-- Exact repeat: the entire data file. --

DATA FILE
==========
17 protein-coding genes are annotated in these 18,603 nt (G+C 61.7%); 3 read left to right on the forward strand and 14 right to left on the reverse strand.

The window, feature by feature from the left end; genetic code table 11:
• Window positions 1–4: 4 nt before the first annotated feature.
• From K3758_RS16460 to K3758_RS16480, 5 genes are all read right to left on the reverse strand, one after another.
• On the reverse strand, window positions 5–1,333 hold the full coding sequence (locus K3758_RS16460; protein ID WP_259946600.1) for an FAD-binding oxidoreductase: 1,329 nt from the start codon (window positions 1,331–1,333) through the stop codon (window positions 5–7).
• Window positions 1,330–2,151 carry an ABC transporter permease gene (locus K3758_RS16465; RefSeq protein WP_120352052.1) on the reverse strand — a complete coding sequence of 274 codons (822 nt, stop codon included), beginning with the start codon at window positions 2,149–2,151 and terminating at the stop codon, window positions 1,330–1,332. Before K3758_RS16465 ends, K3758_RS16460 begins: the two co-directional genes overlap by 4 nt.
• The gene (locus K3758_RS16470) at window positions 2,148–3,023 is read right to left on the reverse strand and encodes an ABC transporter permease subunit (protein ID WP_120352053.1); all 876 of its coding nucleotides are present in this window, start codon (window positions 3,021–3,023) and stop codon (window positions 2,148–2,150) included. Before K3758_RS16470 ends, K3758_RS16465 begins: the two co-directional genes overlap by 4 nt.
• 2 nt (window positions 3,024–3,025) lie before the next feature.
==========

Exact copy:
17 protein-coding genes are annotated in these 18,603 nt (G+C 61.7%); 3 read left to right on the forward strand and 14 right to left on the reverse strand.

The window, feature by feature from the left end; genetic code table 11:
• Window positions 1–4: 4 nt before the first annotated feature.
• From K3758_RS16460 to K3758_RS16480, 5 genes are all read right to left on the reverse strand, one after another.
• On the reverse strand, window positions 5–1,333 hold the full coding sequence (locus K3758_RS16460; protein ID WP_259946600.1) for an FAD-binding oxidoreductase: 1,329 nt from the start codon (window positions 1,331–1,333) through the stop codon (window positions 5–7).
• Window positions 1,330–2,151 carry an ABC transporter permease gene (locus K3758_RS16465; RefSeq protein WP_120352052.1) on the reverse strand — a complete coding sequence of 274 codons (822 nt, stop codon included), beginning with the start codon at window positions 2,149–2,151 and terminating at the stop codon, window positions 1,330–1,332. Before K3758_RS16465 ends, K3758_RS16460 begins: the two co-directional genes overlap by 4 nt.
• The gene (locus K3758_RS16470) at window positions 2,148–3,023 is read right to left on the reverse strand and encodes an ABC transporter permease subunit (protein ID WP_120352053.1); all 876 of its coding nucleotides are present in this window, start codon (window positions 3,021–3,023) and stop codon (window positions 2,148–2,150) included. Before K3758_RS16470 ends, K3758_RS16465 begins: the two co-directional genes overlap by 4 nt.
• 2 nt (window positions 3,024–3,025) lie before the next feature.